Here comes the part of this review lark I hate the most, namely being critical of folks who are clearly possessed of far more musical ability and talent than I possess, as well as having the courage to launch their vision into the world for all to see. However, that doesn’t mean that I’ll like it, let alone recommend it to others. That’s the way it goes.
On the face of it, there should be plenty for me to like about ‘Refugeeum’, a nine track near hour of self declared “New Wave of Heavy Psychedelic Space Rock”, after all, I like many things heavy and psychedelic, and anyone who’s had the dubious honour of seeing me try to dance at a Hawkwind gig will know, I’m not averse to a bit of Space Rock. What’s more, in the very extensive P.R. blurb that arrived with the fantastically presented and packaged CD with its grim cover of a desert bound refugee camp, the album is a near concept work on the global issues of displacement and loss, a worthy subject indeed. However, things started to fall about when I played the actual music. Yes, it is beautifully and cleanly engineered; yes, it is obvious that all the musicians who contributed to the album are at the top of their games; yes the subject matter is worthy, and clearly lends itself to a dark and atmospheric work. The trouble is that after repeated listens, the album made no impression on me beyond the fact that I’ve lost several hours of my life that I’ll never get back. Each of the nine tracks just drags past like a fortunately unreleased Coldplay song (yes, I’ve seen them live, but my excuse was that I was working and being paid), creating nothing more than a feeling of elation that it had finished, and the desire to find a thesaurus to look up synonyms for monotonous. I have genuinely listened to this album repeatedly in the hope of finding something to like in it, but even having just finished yet another play immediately before typing this review, I couldn’t tell one track from the other.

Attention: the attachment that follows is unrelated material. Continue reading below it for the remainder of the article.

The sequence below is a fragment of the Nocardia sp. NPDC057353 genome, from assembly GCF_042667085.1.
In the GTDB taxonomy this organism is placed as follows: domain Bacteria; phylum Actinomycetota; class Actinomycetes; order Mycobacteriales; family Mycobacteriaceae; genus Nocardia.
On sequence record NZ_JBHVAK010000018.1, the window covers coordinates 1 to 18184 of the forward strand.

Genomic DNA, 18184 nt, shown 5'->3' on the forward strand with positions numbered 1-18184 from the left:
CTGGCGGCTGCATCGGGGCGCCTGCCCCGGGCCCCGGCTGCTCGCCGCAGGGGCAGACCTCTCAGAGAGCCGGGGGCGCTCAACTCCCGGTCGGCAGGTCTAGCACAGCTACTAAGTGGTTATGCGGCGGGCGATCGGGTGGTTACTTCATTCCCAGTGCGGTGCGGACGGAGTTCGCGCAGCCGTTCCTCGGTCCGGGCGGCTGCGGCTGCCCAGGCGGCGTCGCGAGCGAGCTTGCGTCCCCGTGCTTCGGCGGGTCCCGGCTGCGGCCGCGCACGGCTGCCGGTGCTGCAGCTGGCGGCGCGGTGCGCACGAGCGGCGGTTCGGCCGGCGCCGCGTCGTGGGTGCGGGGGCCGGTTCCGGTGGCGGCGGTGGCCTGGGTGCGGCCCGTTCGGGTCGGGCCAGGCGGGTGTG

Now there may well be folks who will disagree with me, and reckon that ‘Refugeeum’ is a great piece of atmospheric Prog rock, but I imagine those are the same folks who would find Marillion too heavy and edgy for them, or think that the best thing Pink Floyd produced was ‘The Endless River’. To those people I say enjoy Black Space Riders; to everyone else I say, have more fun, go and watch some paint dry.